As we conclude our study through Colossians 3:12-17, Paul has a very specific application for us, as we love one another. Look at verse 15: let peace rule. We put on the clothing of peace. We are members of one body, and we are called to peace. Then he mentions another piece of clothing: thankfulness. How does a church put on the clothing of peace and thankfulness in their love toward another? Paul gives four principles to help us.
First, in verse 16, we put on the clothing of peaceful love when the word of Christ dwells in us richly, or abundantly. How do we do this? When Paul wrote this, he was talking to people who did not have Bibles. So how did they do this? What “word of Christ” is he talking about? He is talking about teaching in letters like this one we’re studying, Colossians, which would become part of the library that we call the Bible. He is talking about the teaching of Jesus as communicated by Jesus himself and by the other apostles, or from the leaders in a church family. It is the teaching of the Kingdom of God, the teaching of the way of Jesus, how to live like he lived.
But how does that word dwell in us abundantly? Those first Christians couldn’t get out Bibles or apps on phones, so they had to use their minds to remember the teaching, and then think about how to apply that teaching to their lives. It was an intentional effort to think about the word of God and consider how to live it.
You and I have access to the Bible, so we have a wonderful privilege of studying it on our own and together. Read it, ponder it (which is the biblical idea of meditation, which is deep thinking on the teaching of the Bible, so that you can apply it to your life), memorize it, discuss it with others. This should not be a solo practice but a community collaborative practice. This is why small groups are important. In your classes and small groups, each and every one should be discussing how we live out the word of God in our actual lives.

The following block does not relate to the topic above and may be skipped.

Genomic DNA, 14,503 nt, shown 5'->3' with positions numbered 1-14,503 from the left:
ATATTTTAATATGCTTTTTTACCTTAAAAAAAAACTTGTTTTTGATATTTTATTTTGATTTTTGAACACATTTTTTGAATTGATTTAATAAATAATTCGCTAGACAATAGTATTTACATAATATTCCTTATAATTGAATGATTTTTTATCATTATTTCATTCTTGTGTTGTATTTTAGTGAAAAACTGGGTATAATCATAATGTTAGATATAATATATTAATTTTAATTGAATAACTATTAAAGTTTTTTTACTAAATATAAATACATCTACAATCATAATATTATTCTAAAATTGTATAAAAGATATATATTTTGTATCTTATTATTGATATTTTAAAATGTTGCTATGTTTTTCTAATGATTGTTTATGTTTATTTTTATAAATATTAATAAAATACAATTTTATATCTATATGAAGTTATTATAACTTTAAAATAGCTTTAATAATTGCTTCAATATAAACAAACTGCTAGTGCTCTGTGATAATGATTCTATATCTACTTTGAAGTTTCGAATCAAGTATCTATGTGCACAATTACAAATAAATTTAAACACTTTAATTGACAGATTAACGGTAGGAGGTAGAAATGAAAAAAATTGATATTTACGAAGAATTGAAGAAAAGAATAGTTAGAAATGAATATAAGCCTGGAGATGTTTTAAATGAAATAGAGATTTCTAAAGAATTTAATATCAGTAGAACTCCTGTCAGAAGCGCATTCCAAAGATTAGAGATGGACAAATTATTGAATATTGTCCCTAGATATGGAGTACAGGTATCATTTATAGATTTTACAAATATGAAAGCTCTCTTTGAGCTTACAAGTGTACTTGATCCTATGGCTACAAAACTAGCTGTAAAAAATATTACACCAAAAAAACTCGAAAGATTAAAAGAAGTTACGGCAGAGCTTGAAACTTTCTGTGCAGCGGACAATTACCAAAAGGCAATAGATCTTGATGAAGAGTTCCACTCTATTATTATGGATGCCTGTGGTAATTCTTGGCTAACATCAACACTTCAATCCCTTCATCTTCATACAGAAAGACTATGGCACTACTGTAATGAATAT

Second Paul says we put on the clothing of peaceful love when we teach and admonish one another with wisdom. This is related to having the word of Christ dwell in us, but now Paul emphasizes teaching and admonishing. In Paul’s day, there was no Bible for people to dwell on, so teaching was the primary way the people were exposed to the word of Christ. Obviously, our situation is very different. We have tons of access to the word of God, to teaching of the word.
That’s why I think it is very important for us to focus on the concept of discipleship when we talk about teaching admonishing. These two ideas involve not just getting biblical content or information in our minds, but having a person and a group of people to help us, to mentor us, to teach us how to live the Kingdom way in our real lives. This is also why participating in regular weekly Christian community is vital. Participation on Sunday mornings and in small groups. We need admonishing. The word, “admonishing,” means, “to advise someone concerning the dangerous consequences of some happening or action.” (Louw & Nida) It is a warning. Paul is saying that when we gather, we open up the truth of our lives to one another, and we hear loving correction and warning from one another. This requires that we are present with one another. While I believe face to face in-person is best, other forms of communication can help. But if asked, we should all be able to list, “Here is who I confess to, this is when I confessed, and this is who confronts me.”